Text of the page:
Let's face facts. Here’s what’s “normal”: adults have sex primarily when they’re tired. This shapes the quality, content, and frequency of the experience. Most adults save their “prime time” for things that are either, what they deem, more important (raising their kids, working after hours, maintaining their health, handling crises) or more reliably satisfying (watching TV, going out, sharing hobbies, playing around on Facebook). Not having much energy is one aspect of “normal sex” that most people don’t want. But many adults seem to believe that most sex will inevitably take place when they’re not at their best, without considering the consequences of this kind of sex life -- that it may become routine (and therefore boring), not involve much time, lose its playfulness, and that using contraception or a lubricant may seem like too much trouble.
If we think of “normal” as common, typical, and accepted as “the way things are,” this is what “normal sex” may actually looks like:
• Awkwardness and self-consciousness are common.
• Communication is limited.
• Neither partner laughs or smiles much.
• One or both partners are obsessively concerned about performance.
• One or both are unsure what their partner likes.
• One or both tolerate what they dislike, hoping that it will stop soon.
• Masturbation is kept secret.
• There’s difficulty using birth control without embarrassment or conflict.
• Desire requires a perfect environment.
• Sex is sometimes physically painful.
• He believes that “her orgasm problem reflects on me.”
• She believes that “his erection problem reflects on me.”
Also, whether young or old, gay or straight, male or female, when American adults have sex, they frequently:
• Are self-conscious or self-critical about their body
• Don’t feel as close to their partner as they’d like
• Don’t feel confident that they’re going to have a good time (which is why they don’t do it more frequently)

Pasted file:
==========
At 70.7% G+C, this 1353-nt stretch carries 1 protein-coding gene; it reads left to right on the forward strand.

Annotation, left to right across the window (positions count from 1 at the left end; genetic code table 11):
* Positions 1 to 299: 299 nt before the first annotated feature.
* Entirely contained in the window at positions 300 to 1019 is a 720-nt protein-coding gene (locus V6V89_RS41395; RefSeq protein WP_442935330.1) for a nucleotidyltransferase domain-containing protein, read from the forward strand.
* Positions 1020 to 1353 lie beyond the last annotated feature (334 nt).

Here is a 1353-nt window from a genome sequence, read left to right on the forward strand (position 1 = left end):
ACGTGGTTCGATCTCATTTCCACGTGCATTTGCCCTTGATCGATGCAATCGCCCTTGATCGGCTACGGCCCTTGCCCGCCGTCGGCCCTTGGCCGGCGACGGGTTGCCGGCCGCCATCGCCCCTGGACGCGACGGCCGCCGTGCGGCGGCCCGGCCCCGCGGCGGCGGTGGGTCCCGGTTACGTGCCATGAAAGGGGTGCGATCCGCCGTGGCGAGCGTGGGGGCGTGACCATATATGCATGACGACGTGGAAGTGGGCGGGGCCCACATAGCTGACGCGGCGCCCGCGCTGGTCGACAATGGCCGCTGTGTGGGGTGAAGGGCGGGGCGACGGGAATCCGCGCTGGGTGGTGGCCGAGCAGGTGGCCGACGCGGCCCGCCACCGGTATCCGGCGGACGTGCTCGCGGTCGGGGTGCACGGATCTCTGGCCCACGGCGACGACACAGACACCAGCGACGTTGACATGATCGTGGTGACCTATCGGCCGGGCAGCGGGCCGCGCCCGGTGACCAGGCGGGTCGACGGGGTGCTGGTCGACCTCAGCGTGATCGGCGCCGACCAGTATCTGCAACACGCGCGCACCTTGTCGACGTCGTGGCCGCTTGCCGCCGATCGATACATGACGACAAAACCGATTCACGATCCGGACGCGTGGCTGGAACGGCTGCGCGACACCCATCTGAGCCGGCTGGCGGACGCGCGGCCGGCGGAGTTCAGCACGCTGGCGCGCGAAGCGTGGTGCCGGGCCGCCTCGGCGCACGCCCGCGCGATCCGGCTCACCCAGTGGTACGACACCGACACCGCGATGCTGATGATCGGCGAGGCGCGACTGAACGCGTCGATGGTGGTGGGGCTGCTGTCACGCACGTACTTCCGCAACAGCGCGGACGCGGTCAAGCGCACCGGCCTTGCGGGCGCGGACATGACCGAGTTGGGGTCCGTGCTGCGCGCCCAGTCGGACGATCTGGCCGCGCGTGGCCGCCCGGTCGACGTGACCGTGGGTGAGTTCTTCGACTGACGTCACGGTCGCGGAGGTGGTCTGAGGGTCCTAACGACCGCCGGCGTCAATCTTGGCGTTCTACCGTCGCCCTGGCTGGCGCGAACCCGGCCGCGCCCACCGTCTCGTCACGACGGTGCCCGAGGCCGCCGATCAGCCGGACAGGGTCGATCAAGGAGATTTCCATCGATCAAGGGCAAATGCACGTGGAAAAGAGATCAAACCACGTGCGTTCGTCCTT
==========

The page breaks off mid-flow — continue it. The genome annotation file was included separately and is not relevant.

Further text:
• Are concerned about performance -- either their own or their partner’s
• Feel inhibited about communicating what they want, don’t want, feel, or don’t feel
Health problems are also frequently part of “normal” sex -- because normal people have health problems. So, are you realizing that you are starting to look pretty “normal”? Are you starting to realize this might not be the right goal? The awkwardness and emotional isolation described above are what most people get when they try to have “normal” sex, but they are anything but. And that’s why your vision of sex matters.
So you can see why it’s not important to be sexually “normal” and why, in fact, pursuing “normal” sex is often destructive. Of course, by “normal” sex most people don’t mean the reality I’ve just described, but a romanticized vision of perfect performance, perfect environment, and nothing too novel or psychologically challenging. The only thing normal about that kind of sex is the fact that so many people aspire to it, and so few people have it. (And here’s a secret every sex therapist knows: even when people get this kind of sex, they’re not necessarily satisfied with it.) So if, like so many other people, you’ve been pursuing the wrong thing (“normal” sex), you need a new way to think about sex. Although most people assume it’s logical to have a performance orientation (how many times per week, how many minutes before orgasm), that’s only one way to look at sex. And it’s exactly the wrong way.
I do not pretend to be a sex therapist, but I know sex therapists and I have consulted with them to help me with things regarding my business and personal lifestyle. So if you need any help, or you have any questions, feel free to email me at email@example.com and I will try to help or seek someone who can help. If you want to chat here and remain anonymous, that's ok too. I will be glad to help.
Ill write a few more blogs concerning this and how true intimacy and even the use of personal pleasure items, pillows and more help with sex with your significant other. When I discuss sex, I will be discussing monogamous relationships, not one night stands or multiple partners. Not that there is anything wrong with whatever you want to do sexually, but my references will be geared towards monogamous relationships.